“We’re really going to be shaking things up,” Nicole Mitchell says. She is referring to the University of Pittsburgh’s Jazz Seminar and Concert, a 49-year tradition that was started by late saxophonist Nathan Davis, who founded Pitt’s jazz program. Each fall, musicians—who over the years have included Art Blakey, Donald Byrd, and Terri Lyne Carrington—have come to Pitt to present seminars on topics ranging from their particular instrument to the music industry in general. While the talks are geared toward music students, each one is open to the public and free.
Arguably the most significant part of the event comes during the Saturday night concert at Carnegie Music Hall, across the street from the campus. During Davis’ tenure, the show felt like a blowing session, similar to Jazz at the Philharmonic. With regular guests like bassist Abraham Laboriel and drummer Idris Muhammed providing the rhythmic foundation, an array of horn players—Joe Lovano, Johnny Griffin, Benny Golson, Jon Faddis, Lew Soloff—took part in a meeting of the minds. Davis, on tenor and soprano saxophone, stepped up his game in the presence of his peers. Always an exciting show, the concert was very much steeped in tradition, which was fine with the Pittsburgh jazz audience.
This summer, Mitchell was named the William S. Dietrich II Endowed Chair in Jazz Studies, a position that had previously been held by Davis, until 2013. When he retired from his role, pianist Geri Allen took over until her untimely death in 2017. It’s late July when Mitchell mentions her vision for this year’s seminar. She laughs casually because, at the moment, she is waiting on the final confirmation of who will appear and, therefore, she isn’t at liberty to mention any names.
A month later, the university announced the schedule for the concert. For the first time in its history, performances will be stretched over two evenings. Amina Claudine Myers performs on Friday, Nov. 1. The following night reverts back to the traditional group show, with guests that include pianist Jason Moran and saxophonist Roscoe Mitchell, who hasn’t played in Pittsburgh since a 1990 appearance by the Art Ensemble of Chicago. But bassist Rufus Reid, who often performed during the Davis years, is also slated to perform, linking the past glories to the bill’s more experimental players. Clearly, Mitchell wasn’t kidding about shaking things up.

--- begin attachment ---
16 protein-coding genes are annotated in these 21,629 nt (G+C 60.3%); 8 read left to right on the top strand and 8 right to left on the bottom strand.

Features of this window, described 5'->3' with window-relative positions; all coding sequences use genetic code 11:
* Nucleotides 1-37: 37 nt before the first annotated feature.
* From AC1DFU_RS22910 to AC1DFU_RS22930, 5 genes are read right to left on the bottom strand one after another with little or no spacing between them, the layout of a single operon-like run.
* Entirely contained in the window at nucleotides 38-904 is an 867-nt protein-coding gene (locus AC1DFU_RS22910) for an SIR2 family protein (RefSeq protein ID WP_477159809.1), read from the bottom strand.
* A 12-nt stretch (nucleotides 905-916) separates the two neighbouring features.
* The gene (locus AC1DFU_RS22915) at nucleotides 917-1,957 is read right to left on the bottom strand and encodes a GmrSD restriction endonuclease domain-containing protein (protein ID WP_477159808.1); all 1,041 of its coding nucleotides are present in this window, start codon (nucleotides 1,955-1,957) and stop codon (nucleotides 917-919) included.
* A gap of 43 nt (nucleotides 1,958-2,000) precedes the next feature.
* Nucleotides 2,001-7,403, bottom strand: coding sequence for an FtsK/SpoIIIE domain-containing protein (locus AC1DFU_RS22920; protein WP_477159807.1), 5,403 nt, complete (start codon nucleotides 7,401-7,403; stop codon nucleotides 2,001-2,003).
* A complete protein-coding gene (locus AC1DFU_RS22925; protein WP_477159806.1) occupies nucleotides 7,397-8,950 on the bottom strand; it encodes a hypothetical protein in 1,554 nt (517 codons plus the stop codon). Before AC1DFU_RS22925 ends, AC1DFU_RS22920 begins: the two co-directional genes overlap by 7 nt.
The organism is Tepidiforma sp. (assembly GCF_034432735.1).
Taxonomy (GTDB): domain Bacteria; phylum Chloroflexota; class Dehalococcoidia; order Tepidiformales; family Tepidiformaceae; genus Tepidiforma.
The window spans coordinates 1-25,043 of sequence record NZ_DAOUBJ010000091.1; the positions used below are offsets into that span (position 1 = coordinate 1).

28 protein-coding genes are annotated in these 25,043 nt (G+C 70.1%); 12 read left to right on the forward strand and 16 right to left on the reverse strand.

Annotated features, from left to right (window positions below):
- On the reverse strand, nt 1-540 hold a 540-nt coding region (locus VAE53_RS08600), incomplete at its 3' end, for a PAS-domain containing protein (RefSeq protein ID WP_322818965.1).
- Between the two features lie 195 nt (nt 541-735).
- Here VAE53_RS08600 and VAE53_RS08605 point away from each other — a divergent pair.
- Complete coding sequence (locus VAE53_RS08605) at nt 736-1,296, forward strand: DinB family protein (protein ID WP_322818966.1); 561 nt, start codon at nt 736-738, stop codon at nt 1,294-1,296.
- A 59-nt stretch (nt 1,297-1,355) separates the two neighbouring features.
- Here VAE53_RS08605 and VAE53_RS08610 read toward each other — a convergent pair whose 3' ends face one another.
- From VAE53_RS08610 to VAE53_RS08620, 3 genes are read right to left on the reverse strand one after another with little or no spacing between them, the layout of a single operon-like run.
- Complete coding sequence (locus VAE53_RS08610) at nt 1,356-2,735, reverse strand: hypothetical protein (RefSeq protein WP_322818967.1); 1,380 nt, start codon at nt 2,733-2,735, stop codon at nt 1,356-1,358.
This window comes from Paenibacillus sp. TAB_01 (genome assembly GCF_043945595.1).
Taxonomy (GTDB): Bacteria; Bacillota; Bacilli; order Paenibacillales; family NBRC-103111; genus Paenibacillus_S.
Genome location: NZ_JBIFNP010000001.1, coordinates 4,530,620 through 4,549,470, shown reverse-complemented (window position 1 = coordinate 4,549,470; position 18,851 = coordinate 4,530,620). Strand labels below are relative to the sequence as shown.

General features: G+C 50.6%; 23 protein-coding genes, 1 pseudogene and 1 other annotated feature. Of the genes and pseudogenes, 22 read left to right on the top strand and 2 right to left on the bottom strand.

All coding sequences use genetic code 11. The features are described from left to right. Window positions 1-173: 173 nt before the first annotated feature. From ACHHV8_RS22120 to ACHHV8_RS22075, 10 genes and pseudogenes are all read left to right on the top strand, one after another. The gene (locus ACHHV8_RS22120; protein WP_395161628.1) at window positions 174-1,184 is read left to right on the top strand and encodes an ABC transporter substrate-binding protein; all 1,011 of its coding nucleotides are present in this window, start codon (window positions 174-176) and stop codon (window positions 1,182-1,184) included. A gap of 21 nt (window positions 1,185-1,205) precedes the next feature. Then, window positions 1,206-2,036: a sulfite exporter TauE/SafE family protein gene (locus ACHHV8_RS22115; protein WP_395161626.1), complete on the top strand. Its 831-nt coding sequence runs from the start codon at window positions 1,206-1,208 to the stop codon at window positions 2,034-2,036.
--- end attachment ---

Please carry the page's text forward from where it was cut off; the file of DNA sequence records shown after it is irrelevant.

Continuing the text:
For the last eight years, Mitchell was at the University of California, Irvine, where she served as a professor of music in integrated composition, improvisation, and technology. Prior to that position, she lived in Chicago, releasing a number of diverse albums and serving as a member of the Association for the Advancement of Creative Musicians, eventually becoming the organization’s first female president. As a flutist and composer, she has tackled heavy topics dealing with dystopian societies, including a few pieces inspired by science fiction writer Octavia Butler. Some of the groups she has led include Black Earth Strings; a quartet that blends her flute with voice, piano and cello; and her Black Earth Ensemble. Depending on the album, her music might sound free, groovy, or even a little scary. But it’s always engaging.